Well Jim (and you) can follow these steps:
- Setup a Google Ads account
- Create a Display campaign by selecting a goal of “Website traffic” then selecting the campaign type “Display”
- Set a bid. Low bids mean less expensive inventory, but that doesn’t always mean poor quality. A lot of big sites that typically only do direct media deals for ad placements will backfill their remnant inventory with Google AdSense, meaning you have the opportunity to appear on these sites, even at a low bid. Lower bids mean your smaller budget will go further.
- Add Observational Audiences – when you are in your campaign, select Audiences from the second nav, then click on the blue icon with the pencil and select “Edit Ad Group Targeting.” Select the ad group and then on the next screen ensure all demographics options are selected from within the targeting section:
Then below the Targeting section, click on “Add Observations” in the “Additional observations” section” and choose “Topics”
From here, select every topic available. Since this an “Observational” audience overlay, you’re not restricting your ads to only show on these topics. Instead this gives the signal to Google that you want reporting data on these topics as they relate to the web pages your ads appear on. Next you’ll need to:
- Confirm your daily budget.
- Create a responsive ad or two. Just make sure to try a few variations of message and design in each. Not small changes like button color, but entirely different banner concepts.
- Add your banners to your campaign along with some keywords that describe your business – in our example, Jim might add “Jewelry store,” “Neighborhood Jeweler,” “Buy jewellery online,” “quality jewelry,” etc.
- Activate your campaign and run ads for at least a week.
You can, and should, check in on the reporting data by simply clicking on the respective option in the left nav.
From these sections you can then see how various demographics and topics work for your business.
You’ll get insights such as which demo sees your ads more often, which age group clicks more often, and if you have conversion tracking setup, you’ll learn which of these audience segments are converting best on your site.
Some things to remember:
Google thrives on high volumes of data and your decisions should be based on high volumes. If you see an audience has a high conversion rate, but only 3 clicks, that doesn’t mean that that audience is a winner.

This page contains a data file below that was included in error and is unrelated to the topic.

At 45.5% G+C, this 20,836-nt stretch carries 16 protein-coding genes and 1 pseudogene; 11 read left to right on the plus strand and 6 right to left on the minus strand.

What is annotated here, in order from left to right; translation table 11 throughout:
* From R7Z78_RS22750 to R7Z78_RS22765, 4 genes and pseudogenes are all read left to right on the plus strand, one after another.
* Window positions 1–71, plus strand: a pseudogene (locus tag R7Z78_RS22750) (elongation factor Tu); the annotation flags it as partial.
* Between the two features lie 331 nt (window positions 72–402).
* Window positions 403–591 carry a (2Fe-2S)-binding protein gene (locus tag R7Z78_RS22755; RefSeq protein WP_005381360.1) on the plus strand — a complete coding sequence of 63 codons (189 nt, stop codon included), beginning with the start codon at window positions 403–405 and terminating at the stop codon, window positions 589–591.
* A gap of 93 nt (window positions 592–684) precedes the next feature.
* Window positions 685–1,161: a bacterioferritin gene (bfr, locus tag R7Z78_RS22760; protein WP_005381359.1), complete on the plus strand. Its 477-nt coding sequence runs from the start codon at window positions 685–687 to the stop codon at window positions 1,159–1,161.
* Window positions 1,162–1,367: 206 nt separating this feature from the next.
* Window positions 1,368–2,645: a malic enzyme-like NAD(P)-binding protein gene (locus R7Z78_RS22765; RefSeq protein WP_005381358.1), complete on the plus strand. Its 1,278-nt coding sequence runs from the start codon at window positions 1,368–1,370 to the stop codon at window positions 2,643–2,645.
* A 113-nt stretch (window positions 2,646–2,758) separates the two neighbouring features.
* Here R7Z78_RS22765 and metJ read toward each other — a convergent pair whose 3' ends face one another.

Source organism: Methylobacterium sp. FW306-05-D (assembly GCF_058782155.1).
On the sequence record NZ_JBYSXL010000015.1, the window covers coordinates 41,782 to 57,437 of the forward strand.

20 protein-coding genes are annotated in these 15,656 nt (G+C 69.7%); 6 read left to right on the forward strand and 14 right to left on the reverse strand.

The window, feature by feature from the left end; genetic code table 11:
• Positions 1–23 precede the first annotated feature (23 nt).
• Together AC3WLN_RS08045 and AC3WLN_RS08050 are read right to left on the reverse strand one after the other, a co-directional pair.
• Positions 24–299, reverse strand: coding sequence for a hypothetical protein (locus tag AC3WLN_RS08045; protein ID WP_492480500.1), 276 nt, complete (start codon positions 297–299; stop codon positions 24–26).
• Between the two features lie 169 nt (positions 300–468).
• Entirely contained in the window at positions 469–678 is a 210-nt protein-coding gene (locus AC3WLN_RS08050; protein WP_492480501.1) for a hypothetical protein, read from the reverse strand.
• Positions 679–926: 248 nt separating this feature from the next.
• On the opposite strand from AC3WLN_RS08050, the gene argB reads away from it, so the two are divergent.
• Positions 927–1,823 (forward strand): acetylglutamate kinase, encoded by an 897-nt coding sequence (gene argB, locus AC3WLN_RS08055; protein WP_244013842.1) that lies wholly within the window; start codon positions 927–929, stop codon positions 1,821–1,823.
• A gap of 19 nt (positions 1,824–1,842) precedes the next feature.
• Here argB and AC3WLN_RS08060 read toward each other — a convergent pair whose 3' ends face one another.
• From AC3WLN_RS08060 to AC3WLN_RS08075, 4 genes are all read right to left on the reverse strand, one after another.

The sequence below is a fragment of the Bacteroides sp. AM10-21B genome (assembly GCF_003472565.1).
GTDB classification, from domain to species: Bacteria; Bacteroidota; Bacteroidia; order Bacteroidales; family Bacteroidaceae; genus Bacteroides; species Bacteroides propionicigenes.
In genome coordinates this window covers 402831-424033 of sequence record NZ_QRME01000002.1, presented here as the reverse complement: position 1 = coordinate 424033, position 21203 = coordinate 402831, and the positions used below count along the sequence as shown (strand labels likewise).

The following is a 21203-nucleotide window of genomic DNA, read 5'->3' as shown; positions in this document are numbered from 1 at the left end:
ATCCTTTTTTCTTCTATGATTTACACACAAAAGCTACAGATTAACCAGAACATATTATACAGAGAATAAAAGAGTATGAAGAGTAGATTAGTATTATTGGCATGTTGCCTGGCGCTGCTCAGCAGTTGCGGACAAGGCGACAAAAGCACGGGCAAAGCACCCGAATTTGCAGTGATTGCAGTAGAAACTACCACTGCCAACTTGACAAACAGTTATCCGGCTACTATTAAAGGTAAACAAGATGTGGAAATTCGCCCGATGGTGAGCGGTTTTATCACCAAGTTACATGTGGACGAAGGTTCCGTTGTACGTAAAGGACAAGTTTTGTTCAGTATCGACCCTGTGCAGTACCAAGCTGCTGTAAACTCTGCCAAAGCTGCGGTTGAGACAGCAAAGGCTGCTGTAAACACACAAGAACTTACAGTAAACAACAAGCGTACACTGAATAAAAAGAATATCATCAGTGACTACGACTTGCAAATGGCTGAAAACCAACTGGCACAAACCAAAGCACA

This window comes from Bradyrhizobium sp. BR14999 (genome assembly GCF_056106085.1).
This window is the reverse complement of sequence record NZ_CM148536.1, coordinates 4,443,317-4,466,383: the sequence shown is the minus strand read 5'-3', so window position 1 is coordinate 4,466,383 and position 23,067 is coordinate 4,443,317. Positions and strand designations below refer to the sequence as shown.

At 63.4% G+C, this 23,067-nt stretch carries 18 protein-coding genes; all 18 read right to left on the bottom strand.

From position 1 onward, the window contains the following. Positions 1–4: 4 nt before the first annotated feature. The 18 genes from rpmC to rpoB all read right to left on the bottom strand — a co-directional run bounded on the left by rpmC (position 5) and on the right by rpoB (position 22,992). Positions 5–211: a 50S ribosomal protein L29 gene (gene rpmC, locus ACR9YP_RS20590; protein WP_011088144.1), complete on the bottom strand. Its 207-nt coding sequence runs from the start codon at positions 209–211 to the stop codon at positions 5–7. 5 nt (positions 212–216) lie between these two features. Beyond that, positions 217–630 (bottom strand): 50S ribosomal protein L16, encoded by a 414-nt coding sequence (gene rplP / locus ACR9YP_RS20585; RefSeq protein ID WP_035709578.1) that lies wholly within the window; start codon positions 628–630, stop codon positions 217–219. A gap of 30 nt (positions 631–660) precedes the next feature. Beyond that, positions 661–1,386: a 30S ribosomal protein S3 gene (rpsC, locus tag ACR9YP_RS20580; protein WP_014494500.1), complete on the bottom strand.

Poor conversion volume may be a sign that your site just isn’t that great at getting people to take the tracked action. Despite this, you can still see who is clicking your ads and the topics that generate the most interest in your brand
If you only run one or even two ad variations, or you only run ads of one size, you may get misleading results. If your creative doesn’t resonate with people they won’t click, therefore you won’t learn. If you only run one ad size, you limit the visibility of your ads to specific pages and placements. I recommend running at least 4 variations in at least 5 different ad sizes.
You don’t have to make perfectly designed banners. At my agency I used Google’s free tool to create simple banners (unfortunately this tool has since been sunset) with various messages and imagery. I built them in about 15 minutes. Remember: you are in a learning phase. You can optimize your ads once you determine what audience and messaging combinations win, then iterate from there.
BONUS! Learning from existing site traffic:
You can also utilize Google Ads Remarketing audiences to do a similar test on your site visitors. This works best when you have a decent amount of site traffic (250+ unique visits/day).
Once you have your site tagged and setup to build this audience you can setup a separate test campaign, and set your remarketing audience as a targeted audience but keep all of your other overlays. We would often setup both tests at the same time as the users from the first test would ultimately feed the remarketing test and give us more insights about those users who would come back to the website more than once.
There you have it. You can now go forth and get detailed market information about your target customers for less than $1000.